Bollywood up in arms as India’s film certification appeals process is scrapped without warning

Peony Hirwani
·5-min read
<p>File image: Indian Bollywood actor  Shah Rukh Khan</p> (Getty Images)

File image: Indian Bollywood actor Shah Rukh Khan

(Getty Images)

A few years ago when India’s main film certification body refused to certify a firebrand feminist film, an appellate body came to its rescue, as it did, many times in its chequered history of four decades, in settling disputes in one of the world’s largest and most prolific film industries.


The Indian government’s decision to abolish without debate the Film Certification Appellate Tribunal [FCAT] — an appellate film certification body — has riled Bollywood experts who believe it will now delay releases, deprive grassroots filmmakers of a platform for airing their grievances and lead to more censorship.

Back in 2017 director Alankrita Shrivastava reached out to the tribunal which suggested a few changes and ordered the main central board to grant an ‘A’ certification to Lipstick Under My Burkha, following which, the film was released.

However, filmmakers are now worried that the ministry of law and justice’s move to abolish the FCAT without any prior warning will expose them to India’s lugubrious court processes and litigation costs. Producers will now have to approach the high court instead of FCAT for “redressal of their grievances.”

Formed in 1983, the body was designed to hear appeals of filmmakers affected by Central Board of Film Certification (CBFC) orders. Furthermore, it helped the release of dozens of films.

“Making a film is an emotionally and physically draining process. It takes a lot from us as filmmakers and creators to put ourselves out there,” filmmaker and producer Jai Mehta toldThe Independent.

“I haven’t personally made a theatrical film yet, but I’ve seen the struggles of filmmakers I’ve assisted undergo rigorous scrutiny of getting their films approved,” he said.

“The CBFC although an essential process was always demoralising. The fact that the certification process became a censorship process is what hurt the most. It dumbed down years of their hard work to fear, politics, and sentimentality,” he added.

“The fact that a statutory body such as the FCAT was shut down over a month ago without any notice or any discussion of any sort and most people, including me, in the industry barely knew about it, that is what astonishes me!” he said.

“Did anyone see this coming?”

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Mehta said it was the “systematic gagging of our freedom of expression” and the “slow death of art in our country.”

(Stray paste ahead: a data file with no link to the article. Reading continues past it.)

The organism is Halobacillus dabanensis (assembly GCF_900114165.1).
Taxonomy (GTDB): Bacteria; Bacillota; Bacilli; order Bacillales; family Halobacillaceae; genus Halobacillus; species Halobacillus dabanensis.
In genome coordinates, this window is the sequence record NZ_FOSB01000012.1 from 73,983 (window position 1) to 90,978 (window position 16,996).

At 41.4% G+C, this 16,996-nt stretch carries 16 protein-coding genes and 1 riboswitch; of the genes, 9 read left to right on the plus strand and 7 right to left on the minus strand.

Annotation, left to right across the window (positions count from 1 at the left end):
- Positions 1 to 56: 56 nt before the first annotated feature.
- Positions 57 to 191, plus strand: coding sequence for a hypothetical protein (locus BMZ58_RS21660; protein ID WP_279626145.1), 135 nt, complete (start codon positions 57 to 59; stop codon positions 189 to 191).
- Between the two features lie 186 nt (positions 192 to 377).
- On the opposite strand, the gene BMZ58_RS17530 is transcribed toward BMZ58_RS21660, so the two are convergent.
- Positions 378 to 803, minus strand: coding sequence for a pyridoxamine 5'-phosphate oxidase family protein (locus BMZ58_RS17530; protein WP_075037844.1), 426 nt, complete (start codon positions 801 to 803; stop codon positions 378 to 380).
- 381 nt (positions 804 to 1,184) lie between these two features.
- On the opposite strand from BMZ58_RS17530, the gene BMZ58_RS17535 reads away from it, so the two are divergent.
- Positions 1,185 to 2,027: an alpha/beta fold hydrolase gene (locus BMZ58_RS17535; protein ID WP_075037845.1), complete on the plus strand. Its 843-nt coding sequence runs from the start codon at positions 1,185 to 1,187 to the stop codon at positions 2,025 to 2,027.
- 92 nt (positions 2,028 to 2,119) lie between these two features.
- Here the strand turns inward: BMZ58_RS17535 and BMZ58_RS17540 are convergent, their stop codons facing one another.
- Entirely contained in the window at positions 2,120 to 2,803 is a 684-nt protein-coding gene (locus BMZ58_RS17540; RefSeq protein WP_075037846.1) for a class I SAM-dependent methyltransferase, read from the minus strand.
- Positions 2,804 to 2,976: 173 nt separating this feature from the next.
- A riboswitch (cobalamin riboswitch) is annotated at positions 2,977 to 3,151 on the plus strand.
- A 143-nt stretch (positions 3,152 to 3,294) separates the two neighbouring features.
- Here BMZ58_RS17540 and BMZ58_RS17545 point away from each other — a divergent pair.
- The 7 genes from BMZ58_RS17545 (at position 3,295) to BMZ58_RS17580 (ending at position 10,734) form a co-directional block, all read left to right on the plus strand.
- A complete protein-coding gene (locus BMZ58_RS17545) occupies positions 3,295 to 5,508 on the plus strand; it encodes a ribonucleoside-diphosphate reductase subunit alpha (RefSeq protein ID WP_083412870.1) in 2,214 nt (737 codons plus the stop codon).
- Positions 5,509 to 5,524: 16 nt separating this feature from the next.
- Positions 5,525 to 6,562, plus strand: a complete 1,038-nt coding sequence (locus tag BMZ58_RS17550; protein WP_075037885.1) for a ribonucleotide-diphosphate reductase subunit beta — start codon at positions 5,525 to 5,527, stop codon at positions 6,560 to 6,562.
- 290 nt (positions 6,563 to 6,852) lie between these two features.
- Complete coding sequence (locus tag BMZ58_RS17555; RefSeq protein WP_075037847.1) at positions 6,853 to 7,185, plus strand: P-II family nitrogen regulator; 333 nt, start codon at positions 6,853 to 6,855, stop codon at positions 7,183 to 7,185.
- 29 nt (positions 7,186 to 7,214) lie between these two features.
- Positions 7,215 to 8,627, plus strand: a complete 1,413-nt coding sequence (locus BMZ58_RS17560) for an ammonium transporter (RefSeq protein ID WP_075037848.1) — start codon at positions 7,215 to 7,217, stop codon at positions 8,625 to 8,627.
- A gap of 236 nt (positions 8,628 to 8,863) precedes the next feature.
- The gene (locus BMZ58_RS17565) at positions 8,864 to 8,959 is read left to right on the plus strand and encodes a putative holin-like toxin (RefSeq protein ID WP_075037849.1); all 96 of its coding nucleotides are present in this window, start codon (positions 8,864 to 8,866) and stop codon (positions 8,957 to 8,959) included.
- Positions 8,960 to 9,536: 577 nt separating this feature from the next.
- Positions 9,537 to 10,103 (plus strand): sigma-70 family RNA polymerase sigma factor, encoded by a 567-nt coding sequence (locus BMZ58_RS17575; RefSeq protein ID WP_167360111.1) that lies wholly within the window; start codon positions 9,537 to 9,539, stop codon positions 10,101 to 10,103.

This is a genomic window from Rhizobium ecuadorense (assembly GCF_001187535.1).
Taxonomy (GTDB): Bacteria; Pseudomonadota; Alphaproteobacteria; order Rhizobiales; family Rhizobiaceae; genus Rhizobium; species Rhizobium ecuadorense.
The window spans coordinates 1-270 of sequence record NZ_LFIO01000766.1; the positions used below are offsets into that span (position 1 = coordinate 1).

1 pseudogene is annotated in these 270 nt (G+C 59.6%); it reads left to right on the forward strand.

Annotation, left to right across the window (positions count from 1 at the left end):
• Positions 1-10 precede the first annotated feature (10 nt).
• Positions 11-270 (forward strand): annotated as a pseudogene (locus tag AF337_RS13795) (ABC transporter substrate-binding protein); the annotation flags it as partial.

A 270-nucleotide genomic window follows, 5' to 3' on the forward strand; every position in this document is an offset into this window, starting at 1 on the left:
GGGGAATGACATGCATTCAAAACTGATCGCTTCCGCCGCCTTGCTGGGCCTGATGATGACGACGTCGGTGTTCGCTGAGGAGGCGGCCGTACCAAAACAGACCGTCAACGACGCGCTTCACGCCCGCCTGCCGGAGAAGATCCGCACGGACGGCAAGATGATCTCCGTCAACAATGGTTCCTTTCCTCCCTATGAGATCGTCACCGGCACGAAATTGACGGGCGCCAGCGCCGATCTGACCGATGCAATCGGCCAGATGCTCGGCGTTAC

“We must not let this happen,” he said.

Indian filmmaker Hansal Mehta also took to Twitter stating that abolishing the tribunal is “arbitrary and restrictive.”

He wrote: “Do the high courts have a lot of time to address film certification grievances? How many film producers will have the means to approach the courts? The FCAT discontinuation feels arbitrary and is definitely restrictive. Why this unfortunate timing? Why take this decision at all?”

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Director Vishal Bharadwaj tweeted: “Such a sad day for cinema.”

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Bollywood, which has faced government ire over content in the past, has come under scrutiny in the recent months after a series of complaints over films that supposedly hurt a section of people’s religious sentiments. The Hindi film industry, along with global video streaming services such as Netflix and Amazon Inc, are treading cautiously with scripts to avoid litigation in India — one of their largest growth markets.

A tribunal such as the FCAT provided a platform to ordinary filmmakers without the backing of huge production houses to appeal arbitrary cuts and certifications without having to go through the circuitous route of litigation. Since it had a panel of experts from the industry, filmmakers say they would be better suited to hear disputes about films than Indian courts.

The tribunal is headed by a chairperson assisted by four members. The team heard appeals filed under section 5C of the Cinematograph Act. Under this section, individuals from the industry could file an appeal before the FCAT directly if they were aggrieved by an order of the CBFC.

Sumit Purohit, an editor and writer known for his work in the drama series Scam 1992, said: “Filmmakers are surely not happy with CBFC cuts. It just makes the whole process longer and costlier. Furthermore, I’m sure courts have more important things to do than deciding what adults can watch or not.”

Chandrima Mitra, a partner at DSK Legal told the Mint newspaper that the move “effectively takes away a right of one round of appeal for the filmmakers and it adds to the caseload of courts.”

In 2016, Indian film director Anurag Kashyap appealed to FCAT when the central board refused to give his filmUdta Punjab clearance for release.

Earlier this year, the government introduced an additional three-tier mechanism for controlling digital news media and over-the-top [OTT] video streaming platforms such as Netflix, Amazon Prime, and Hotstar amongst others.

The new rules began a debate about self-censorship of content. For instance, Netflix India had to censor some parts from Vikings while Amazon Prime Videos removed parts of the movie, A Death in the Gunj.

“The reason that most independent filmmakers prefer to go online is because the OTT platforms act as a safety net. They can be assured that the government won’t play foul and take their art down. If the government steps in now, these creators or artists might be under constant threat if they are being vocal about unpleasant truths,” Samya Khanna, an aspiring director said.